Immersive ‘Space Explorers: The Infinite’ boldly goes where no VR experience has gone before – East Bay Times

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I can’t believe what I’m seeing.
Hundreds of miles below me, the beautiful, blue marble I call home is slowly turning. As I hover, suspended in awe outside the International Space Station, the clouds and continents I’ve only ever seen from the ground up come into stunning focus, and my entire perspective of this mysterious planet is transformed.
What I’m struggling to grasp here is not the views themselves, stunning as they may be, but the fact that I’m the one experiencing them, because I’m not an actual astronaut, and I’m not actually in space. I’m in a concrete ferry building in Richmond, at Space Explorers: The Infinite, said to be the world’s one and only large-scale immersive VR exploration of space.
The hour-long immersive experience created by Felix & Paul Studios and PHI Studio, is divided into three segments, each carefully designed to simulate a journey to the final frontier, beginning with a 35-minute virtual reality tour of the International Space Station. Using an Oculus VR headset, you’re invited to explore a full-scale digital replica of the station. With 12,500 square feet of walking room, “The Infinite” is said to be the world’s largest in-person VR experience. You can roam free, guided by your curiosity, and unrestrained by VR’s typical spatial limitations.
Dispersed throughout the station are glowing orbs, which if you touch, engulf you into immersive mini-clips from the Emmy Award winning VR docuseries, “Space Explorers: The ISS Experience.” Produced by Felix & Paul Studios, in collaboration with Time Studios, NASA, and several other international space agencies, the series made history as the largest production ever shot in space.
“When you experience something like an expedition to space, there’s only so much you can do by taking notes or snapping photos with a DSLR camera,” said Félix Lajeunesse, co-founder of the experience and creative director for the series. “There’s only so much that traditional media can accomplish in bringing that experience back to earth.”
But VR cameras allowed Lajeunesse and his team to authentically capture what it was like to be in space, but it didn’t happen overnight. It took a few years of knocking on doors at NASA to get the ball rolling, and even longer to actually finish.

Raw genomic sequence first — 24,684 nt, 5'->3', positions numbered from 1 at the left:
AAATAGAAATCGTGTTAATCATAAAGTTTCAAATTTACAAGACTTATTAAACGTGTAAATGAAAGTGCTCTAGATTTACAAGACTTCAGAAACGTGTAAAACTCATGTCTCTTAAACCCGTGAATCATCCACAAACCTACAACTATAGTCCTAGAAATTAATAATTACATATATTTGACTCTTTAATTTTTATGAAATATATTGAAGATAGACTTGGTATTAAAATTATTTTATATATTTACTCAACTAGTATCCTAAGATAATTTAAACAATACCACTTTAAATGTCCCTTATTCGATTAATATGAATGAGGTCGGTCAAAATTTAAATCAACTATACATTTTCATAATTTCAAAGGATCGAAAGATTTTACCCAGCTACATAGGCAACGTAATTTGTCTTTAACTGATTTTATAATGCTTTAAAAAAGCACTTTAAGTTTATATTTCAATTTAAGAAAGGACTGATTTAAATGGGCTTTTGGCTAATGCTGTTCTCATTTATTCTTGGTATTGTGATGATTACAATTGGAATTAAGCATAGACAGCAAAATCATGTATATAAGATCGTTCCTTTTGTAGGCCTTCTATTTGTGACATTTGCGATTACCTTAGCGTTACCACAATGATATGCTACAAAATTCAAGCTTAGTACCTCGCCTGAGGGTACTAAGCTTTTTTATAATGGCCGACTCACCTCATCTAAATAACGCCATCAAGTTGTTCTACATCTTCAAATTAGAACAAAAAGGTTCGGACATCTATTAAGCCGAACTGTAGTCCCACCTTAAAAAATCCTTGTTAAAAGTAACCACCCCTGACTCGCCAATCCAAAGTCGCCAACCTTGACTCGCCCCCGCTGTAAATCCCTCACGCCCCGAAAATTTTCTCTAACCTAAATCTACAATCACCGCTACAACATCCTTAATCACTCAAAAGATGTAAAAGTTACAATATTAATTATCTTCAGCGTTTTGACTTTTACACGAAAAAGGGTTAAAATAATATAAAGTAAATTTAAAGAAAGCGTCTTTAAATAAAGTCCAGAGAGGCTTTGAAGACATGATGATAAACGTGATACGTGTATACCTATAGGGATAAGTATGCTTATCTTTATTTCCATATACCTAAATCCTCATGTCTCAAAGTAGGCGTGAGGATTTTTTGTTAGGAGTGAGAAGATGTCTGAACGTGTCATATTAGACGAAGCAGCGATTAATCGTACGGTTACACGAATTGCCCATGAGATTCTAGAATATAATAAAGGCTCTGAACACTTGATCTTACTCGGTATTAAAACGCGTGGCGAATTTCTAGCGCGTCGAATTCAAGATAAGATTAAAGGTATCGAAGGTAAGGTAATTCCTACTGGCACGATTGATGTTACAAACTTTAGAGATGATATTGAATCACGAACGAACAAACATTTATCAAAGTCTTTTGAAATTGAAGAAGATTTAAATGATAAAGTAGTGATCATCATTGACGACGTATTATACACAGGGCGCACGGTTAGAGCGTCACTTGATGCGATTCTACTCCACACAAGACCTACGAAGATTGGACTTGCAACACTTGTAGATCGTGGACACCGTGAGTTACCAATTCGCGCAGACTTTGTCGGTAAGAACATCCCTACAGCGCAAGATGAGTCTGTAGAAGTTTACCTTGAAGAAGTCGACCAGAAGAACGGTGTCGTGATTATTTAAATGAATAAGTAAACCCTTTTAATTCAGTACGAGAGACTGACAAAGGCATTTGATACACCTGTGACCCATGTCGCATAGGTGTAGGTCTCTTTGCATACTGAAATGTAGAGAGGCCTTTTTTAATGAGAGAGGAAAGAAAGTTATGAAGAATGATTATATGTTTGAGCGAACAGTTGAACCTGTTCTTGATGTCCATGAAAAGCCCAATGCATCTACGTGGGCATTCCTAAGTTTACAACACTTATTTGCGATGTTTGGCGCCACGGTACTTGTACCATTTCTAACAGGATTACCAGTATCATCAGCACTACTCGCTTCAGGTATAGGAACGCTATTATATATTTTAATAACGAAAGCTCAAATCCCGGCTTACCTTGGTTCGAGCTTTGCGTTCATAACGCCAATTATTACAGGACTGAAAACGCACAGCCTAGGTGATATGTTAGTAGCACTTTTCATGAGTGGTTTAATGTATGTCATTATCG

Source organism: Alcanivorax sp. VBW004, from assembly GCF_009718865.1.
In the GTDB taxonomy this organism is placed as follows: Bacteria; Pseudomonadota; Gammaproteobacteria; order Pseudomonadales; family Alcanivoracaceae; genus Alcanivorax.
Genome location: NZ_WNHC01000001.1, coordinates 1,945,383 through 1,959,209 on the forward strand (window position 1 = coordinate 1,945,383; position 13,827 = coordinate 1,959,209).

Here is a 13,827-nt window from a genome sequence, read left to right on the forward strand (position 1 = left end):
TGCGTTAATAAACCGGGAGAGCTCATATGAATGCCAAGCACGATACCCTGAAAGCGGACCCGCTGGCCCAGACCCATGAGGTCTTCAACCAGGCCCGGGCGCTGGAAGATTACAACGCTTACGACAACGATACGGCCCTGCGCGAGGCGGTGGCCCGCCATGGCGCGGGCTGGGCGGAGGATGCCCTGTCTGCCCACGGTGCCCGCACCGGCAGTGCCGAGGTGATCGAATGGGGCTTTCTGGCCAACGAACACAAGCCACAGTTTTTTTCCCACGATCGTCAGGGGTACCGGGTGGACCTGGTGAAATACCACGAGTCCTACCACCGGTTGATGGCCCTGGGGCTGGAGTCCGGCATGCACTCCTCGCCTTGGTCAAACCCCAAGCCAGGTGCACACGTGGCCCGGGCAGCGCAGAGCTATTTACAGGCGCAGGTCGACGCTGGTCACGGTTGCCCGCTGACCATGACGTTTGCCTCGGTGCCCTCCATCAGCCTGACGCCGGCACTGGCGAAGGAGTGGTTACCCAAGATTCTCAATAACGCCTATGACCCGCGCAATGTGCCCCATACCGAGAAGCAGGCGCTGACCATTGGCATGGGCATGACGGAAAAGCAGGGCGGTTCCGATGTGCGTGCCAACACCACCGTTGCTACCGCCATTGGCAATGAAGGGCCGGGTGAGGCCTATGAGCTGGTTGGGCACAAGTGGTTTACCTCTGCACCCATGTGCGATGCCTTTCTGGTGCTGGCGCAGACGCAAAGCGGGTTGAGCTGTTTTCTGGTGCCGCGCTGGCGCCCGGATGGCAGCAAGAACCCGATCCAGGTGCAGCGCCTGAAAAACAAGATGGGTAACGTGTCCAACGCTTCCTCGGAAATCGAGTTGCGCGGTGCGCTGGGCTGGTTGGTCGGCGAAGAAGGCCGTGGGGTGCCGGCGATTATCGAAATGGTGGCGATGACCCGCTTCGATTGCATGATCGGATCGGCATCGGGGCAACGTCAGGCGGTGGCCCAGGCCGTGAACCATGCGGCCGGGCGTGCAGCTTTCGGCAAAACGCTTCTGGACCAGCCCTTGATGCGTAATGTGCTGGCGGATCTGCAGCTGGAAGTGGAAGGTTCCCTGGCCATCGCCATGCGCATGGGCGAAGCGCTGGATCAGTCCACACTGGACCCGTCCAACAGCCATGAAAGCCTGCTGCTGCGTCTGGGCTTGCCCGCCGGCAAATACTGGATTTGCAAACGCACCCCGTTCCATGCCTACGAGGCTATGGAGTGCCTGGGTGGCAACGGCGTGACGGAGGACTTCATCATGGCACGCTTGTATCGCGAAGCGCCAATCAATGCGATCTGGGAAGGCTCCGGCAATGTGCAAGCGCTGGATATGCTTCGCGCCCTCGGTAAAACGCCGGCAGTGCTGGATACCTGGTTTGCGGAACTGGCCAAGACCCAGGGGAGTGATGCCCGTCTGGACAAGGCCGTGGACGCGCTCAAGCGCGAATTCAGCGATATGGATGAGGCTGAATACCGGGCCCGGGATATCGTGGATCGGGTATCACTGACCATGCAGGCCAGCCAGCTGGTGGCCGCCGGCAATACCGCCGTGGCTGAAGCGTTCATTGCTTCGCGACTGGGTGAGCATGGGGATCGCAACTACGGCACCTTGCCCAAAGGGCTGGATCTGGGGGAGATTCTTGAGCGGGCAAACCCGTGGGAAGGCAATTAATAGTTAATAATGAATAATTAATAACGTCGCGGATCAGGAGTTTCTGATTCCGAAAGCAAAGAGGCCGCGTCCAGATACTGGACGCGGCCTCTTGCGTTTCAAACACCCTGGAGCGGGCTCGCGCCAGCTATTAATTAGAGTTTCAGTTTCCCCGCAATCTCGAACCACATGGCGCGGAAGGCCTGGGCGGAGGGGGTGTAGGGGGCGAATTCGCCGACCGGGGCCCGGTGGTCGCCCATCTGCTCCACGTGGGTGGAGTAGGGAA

Production alone took about 3 years to complete. Over the course of six different expeditions, the series’ producers would collaborate with NASA to direct the astronauts operating the cameras aboard the ISS. Every few months, these expeditions overlapped, and astronauts would come to relieve their counterparts, passing the baton of filming duties along the way.
As you observe the astronauts, they tinker with their tools, talking to you and narrating their actions in an everyday, casual manner. It’s like you’re one of their crewmates, right there in the station next to them. You’re not a fly on the wall, you’re one of them.
“When we briefed the astronauts, we stressed over and over that the camera is to be considered as a person,” Lajeunesse said. “When you interact with your medium as a fellow human, it creates a transparent, naturalistic human experience, and the spectator will feel that.”
There’s something to be said here about the everyday, not just in regards to atmosphere but also accessibility. Space has long since been a point of discussion and culture, but the experience itself was reserved for the pros and the experts.  Now, with companies like SpaceX leading the charge of space tourism, there is this notion that space is somehow within grasp, but only for those who can afford to pay. “The Infinite” is challenging this ideology, providing everyday people with a previously inaccessible experience, one that Felix says is tantamount to our future:
“I’ve been convinced for a long time now that space exploration is something that can elevate the human spirit and advance human consciousness,” Lajeunesse said. “Think about the Apollo program, and what it achieved for humanity. The fact that humans could land on the moon showed everybody on earth that humans can do great things. Space exploration has the capacity to help our civilization, and sharing that perspective to everyone down on earth…it’s critical for the future of our planet.”
While the ISS tour was more than enough to satisfy even the most intense celestial cravings, “The Infinite” isn’t quite finished. After your tour has concluded, you still have two more stops along your journey. Next up is another VR experience, and while you keep your headset on, you do get to sit down for this one. You’re seated in a row of theater chairs, and view a screening of the first ever spacewalk captured in VR. After that, you conclude your experience with an immersive art exhibit walkthrough. Created specifically for “The Infinite” by Japanese artist Ryoji Ikeda, the installations are kinetic and highly sensorial, designed to symbolize your journey back to earth.
As I exit the gallery, I take a deep sigh of breath, still processing what I just experienced. I might not have actually gone to space, but this is the closest I, or most people, for that matter, will likely ever get. It’s a lot to take in. The view from up there changes how things look down here. It’s a good change, though, a necessary one, perfect the curious minds out there who are always looking for the bigger picture.
Through: Jan. 29
Where: Craneway Pavilion, 1414 Harbour Way S., Richmond
Tickets: $39.95 for adults, $24.95 for children (8-12 years old), and $34.95 for students; group bundles also available;
Health & safety: Not recommended for those with claustrophobia, epilepsy, light sensitivity, heart problems; more details on
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